When I was thinking about this prompt, the only thing that jumped into my head for the suffix “-wich” was that a lot of town names in England end in it, or in “-wick.” I knew there had to be some significance to the suffix, so I looked it up, and learned it’s an Anglo-Saxon suffix for towns that had a lot of artisans in them, and also for towns that had a brine spring or well. How salt and artisans are connected, I don’t know, but the Old English word “wic” meant both. Some examples: Northwich (Norwich, also a brand of aspirin back in the day), Ipswich, Middlewich, Droitwich, etc.
Amazing what you learn in this job.
I watched a video that explained the difference between what and which. Those of us that speak English understand, but the video was aimed at non-English speakers. Basically, if I said “What witch are you talking about?” I’m asking about picking a witch from the universe of witches, but “Which witch are you talking about?” limits the choice to a specific group of them.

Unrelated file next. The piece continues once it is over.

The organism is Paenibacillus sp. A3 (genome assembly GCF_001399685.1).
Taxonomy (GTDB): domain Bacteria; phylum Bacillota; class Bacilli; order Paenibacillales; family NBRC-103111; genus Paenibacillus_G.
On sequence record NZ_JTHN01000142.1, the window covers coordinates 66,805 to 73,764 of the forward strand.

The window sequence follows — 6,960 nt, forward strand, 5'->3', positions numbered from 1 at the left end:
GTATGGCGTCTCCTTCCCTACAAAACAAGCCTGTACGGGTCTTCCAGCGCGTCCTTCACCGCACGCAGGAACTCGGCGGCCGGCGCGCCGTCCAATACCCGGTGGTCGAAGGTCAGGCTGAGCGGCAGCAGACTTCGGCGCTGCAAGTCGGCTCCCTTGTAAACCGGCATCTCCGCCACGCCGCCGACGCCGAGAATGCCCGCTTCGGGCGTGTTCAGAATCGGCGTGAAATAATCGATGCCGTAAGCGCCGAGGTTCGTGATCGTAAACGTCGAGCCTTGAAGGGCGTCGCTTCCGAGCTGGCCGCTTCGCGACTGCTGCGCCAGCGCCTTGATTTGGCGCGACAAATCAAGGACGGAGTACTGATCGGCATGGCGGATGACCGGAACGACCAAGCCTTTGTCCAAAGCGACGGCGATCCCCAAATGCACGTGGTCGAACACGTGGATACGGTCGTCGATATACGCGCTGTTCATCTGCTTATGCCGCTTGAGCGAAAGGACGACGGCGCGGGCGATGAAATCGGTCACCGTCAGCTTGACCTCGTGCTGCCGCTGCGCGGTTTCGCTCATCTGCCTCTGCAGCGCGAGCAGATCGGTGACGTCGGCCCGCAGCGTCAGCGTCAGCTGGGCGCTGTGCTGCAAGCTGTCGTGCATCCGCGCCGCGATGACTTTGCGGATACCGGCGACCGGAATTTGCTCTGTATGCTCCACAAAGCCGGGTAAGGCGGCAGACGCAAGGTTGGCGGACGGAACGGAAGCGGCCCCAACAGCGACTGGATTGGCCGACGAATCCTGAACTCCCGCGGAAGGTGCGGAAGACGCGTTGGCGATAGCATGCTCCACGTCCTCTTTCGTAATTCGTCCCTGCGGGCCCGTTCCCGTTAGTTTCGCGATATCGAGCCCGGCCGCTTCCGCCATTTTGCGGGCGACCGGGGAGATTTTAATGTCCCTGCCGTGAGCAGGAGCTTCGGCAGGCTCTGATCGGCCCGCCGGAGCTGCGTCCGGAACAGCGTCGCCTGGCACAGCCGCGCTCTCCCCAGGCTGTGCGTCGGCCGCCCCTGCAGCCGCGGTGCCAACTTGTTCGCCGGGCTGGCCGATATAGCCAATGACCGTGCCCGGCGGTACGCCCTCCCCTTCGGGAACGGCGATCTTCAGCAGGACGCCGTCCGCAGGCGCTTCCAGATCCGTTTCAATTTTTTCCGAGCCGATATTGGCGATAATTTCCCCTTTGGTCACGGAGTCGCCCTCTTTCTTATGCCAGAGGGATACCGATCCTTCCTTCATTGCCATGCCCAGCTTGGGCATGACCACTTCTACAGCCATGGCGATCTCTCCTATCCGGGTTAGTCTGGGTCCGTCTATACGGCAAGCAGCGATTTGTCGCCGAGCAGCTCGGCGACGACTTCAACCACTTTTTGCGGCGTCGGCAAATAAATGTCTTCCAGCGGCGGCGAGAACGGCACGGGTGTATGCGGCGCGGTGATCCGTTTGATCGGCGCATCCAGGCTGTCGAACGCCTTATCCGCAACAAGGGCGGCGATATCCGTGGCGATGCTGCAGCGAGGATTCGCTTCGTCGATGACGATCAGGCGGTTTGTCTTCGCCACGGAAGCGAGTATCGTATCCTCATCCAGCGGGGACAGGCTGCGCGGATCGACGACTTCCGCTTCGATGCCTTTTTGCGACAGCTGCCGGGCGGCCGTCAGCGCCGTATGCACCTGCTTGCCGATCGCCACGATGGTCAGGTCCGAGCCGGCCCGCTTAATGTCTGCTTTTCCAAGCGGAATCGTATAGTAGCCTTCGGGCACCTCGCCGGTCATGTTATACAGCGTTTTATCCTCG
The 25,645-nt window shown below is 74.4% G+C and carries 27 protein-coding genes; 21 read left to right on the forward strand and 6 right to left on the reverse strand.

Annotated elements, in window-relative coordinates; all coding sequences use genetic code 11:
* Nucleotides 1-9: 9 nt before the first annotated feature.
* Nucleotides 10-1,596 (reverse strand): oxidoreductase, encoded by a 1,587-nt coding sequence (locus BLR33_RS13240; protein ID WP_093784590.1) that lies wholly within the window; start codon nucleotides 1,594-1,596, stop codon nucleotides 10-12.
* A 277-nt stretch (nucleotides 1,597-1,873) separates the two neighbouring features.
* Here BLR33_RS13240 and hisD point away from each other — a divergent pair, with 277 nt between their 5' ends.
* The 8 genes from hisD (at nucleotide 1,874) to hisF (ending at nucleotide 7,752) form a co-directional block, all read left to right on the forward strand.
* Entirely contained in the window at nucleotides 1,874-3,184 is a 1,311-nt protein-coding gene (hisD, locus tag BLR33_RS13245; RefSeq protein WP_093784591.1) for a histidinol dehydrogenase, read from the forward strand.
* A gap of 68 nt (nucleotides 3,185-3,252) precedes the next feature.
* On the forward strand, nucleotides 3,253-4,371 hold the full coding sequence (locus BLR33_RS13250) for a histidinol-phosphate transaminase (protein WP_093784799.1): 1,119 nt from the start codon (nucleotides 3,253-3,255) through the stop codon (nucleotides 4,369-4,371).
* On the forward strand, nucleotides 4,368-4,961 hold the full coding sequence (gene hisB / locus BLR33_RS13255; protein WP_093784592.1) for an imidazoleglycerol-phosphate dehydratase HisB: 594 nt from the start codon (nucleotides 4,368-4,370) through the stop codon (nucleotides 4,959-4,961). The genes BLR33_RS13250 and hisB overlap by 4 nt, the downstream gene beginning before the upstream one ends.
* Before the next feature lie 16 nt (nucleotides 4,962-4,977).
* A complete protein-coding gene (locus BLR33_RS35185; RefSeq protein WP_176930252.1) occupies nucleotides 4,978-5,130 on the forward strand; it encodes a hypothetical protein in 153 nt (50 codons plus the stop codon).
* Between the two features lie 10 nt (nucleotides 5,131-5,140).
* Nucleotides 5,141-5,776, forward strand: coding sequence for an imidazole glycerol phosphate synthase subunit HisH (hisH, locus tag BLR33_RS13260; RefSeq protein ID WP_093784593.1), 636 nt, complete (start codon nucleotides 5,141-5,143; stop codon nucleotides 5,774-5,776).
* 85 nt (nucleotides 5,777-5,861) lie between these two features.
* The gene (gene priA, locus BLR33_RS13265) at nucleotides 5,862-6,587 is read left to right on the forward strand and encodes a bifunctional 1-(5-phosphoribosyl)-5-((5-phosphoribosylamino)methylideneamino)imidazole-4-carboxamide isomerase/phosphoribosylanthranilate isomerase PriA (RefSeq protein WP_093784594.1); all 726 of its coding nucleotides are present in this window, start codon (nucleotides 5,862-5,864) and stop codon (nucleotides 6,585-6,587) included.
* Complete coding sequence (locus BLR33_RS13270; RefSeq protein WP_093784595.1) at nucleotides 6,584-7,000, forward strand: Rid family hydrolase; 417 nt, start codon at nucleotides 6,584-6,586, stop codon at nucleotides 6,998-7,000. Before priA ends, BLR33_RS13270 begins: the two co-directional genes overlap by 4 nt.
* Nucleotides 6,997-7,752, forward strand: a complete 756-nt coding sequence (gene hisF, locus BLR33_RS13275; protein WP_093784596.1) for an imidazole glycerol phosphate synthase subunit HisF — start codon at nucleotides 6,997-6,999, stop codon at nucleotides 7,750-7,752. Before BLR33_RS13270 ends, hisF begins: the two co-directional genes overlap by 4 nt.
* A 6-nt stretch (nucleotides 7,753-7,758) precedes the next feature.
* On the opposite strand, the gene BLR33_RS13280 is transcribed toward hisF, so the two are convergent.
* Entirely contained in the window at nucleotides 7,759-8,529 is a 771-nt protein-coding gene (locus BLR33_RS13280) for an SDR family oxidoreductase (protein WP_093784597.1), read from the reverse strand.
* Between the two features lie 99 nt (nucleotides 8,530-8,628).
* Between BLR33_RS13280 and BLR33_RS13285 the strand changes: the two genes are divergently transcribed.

An example of a specific group of witches is the witches from the movie The Wizard Of Oz. There are three of them there: The Wicked Witch of the East, on whom Dorothy’s house fell; The Wicked Witch of the West, the main antagonist of the story, played by the incredible Margaret Hamilton; and The Good Witch of the North, played by Billie Burke. Ms. Hamilton, incidentally, deserved an Oscar for her performance. Can you imagine that movie without her?
Now, I think I’ll have a sandwich…
Stream of Consciousness Saturday is brought to you each week by Linda Hill and this station. Now a word about Peptans, made by the Norwich Pharmacal Company.